It’s all just data over the bridge

09 March 2021

As 2020 came to a close, the United Kingdom (UK) and the European Union (EU) thrashed out a deal – as part of the long-drawn-out Brexit negotiations – to facilitate the movement and security of data between the exiting country and the 27-member bloc. Well, they agreed to a deal under which the EU will continue to treat the UK as an adequate jurisdiction for up to six months pending any full adequacy finding for the UK.

This means that, for now, personal data can continue to flow from the EU to the UK without the need for millions of contracts and impact assessments. Does that mean that there is no change on the privacy front post-Brexit? Not quite.

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UK-EU agree six-month ‘data adequacy’ bridge

18 February 2021

Enterprises can keep data flowing to and from the European Union (EU) as normal post Brexit, thanks to a temporary solution that will keep the current rules in place for several months.

The bridging period of up to six months has been agreed to ratify a data “adequacy” agreement to allow for the continued free flow of personal data between the UK and the bloc.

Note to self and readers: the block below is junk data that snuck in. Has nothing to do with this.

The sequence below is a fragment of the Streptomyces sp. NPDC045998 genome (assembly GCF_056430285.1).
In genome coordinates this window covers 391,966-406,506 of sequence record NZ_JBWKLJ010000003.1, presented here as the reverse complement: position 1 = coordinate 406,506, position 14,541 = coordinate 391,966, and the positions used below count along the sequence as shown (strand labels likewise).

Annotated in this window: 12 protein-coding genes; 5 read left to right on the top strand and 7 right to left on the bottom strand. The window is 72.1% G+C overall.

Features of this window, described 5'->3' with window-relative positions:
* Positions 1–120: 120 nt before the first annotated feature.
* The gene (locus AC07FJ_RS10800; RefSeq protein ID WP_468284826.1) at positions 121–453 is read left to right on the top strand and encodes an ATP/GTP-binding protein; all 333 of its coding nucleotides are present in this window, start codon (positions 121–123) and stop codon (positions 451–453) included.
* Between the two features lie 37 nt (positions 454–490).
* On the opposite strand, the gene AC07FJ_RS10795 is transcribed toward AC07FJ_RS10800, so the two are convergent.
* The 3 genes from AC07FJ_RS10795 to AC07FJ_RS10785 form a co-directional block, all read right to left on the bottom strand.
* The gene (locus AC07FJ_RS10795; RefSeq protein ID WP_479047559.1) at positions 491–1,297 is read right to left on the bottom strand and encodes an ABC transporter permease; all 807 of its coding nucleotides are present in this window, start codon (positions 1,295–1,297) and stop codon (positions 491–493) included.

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South East Water signs cloud and machine learning deal with CTS

18 February 2021

Cloud Technology Solutions (CTS), a Google Cloud Premier partner, has secured a contract with South East Water to digitally transform its CRM system, My Account, as part of the organisation’s five-year strategic plan. The project will see the former migrate My Account to Google Cloud, to improve customer service operations by teaming with CTS’s developers and platform engineers. 

This migration will allow South East Water to make use of Firebase – a Google platform that enables businesses to build their own apps – improving communication and interaction with its 2.2 million customers. 

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What happened to Black Friday and Christmas?

03 February 2021

Nigel Thorpe, technical director, SecureAge Technology

Nigel Thorpe, technical director, SecureAge Technology

If you Google cyber crime during Black Friday and Christmas you can find plenty of warnings and advice from a plethora of experts, vendors and even the UK National Cyber Security Centre (NCSC). But the strange thing is that there appears to be no headlines featuring online scams or breaches.

So, what happened in a year when more of us were online shopping than ever before? Previous festive periods have provided fertile ground for cybercriminals intent on spoiling our celebrations and bargain hunting. Was it the case that it’s been a tough year for hackers too and they took time off? Or maybe they have been too busy crafting phishing attacks preying on our anxieties around the pandemic. Or have we just got better at spotting a malicious email or link during those long winter nights promising a great deal?

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